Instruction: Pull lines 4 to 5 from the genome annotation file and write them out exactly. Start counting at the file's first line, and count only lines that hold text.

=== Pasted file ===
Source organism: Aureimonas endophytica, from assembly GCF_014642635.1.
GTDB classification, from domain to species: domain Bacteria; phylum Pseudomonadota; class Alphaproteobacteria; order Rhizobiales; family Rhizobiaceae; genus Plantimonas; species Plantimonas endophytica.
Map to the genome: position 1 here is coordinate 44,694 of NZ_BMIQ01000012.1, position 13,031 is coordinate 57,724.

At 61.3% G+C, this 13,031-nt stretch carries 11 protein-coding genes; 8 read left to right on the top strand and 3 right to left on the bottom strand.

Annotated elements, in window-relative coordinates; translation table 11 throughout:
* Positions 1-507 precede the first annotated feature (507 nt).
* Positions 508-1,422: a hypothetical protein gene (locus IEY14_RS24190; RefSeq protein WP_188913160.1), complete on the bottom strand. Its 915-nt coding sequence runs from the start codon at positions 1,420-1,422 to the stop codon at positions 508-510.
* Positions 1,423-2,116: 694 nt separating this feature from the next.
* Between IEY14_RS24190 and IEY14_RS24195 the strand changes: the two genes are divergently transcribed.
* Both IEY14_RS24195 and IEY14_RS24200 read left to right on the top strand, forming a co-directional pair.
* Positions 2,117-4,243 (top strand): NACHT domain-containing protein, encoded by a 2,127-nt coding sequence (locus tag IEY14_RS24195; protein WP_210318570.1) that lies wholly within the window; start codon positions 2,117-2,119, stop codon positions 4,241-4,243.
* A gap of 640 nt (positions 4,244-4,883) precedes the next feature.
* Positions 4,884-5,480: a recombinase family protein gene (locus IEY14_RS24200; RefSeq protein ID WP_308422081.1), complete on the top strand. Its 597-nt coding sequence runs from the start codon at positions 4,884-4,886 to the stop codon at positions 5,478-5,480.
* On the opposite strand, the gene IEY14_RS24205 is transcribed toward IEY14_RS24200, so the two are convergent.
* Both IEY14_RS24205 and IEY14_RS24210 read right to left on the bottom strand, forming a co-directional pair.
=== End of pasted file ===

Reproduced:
At 61.3% G+C, this 13,031-nt stretch carries 11 protein-coding genes; 8 read left to right on the top strand and 3 right to left on the bottom strand.

Annotated elements, in window-relative coordinates; translation table 11 throughout: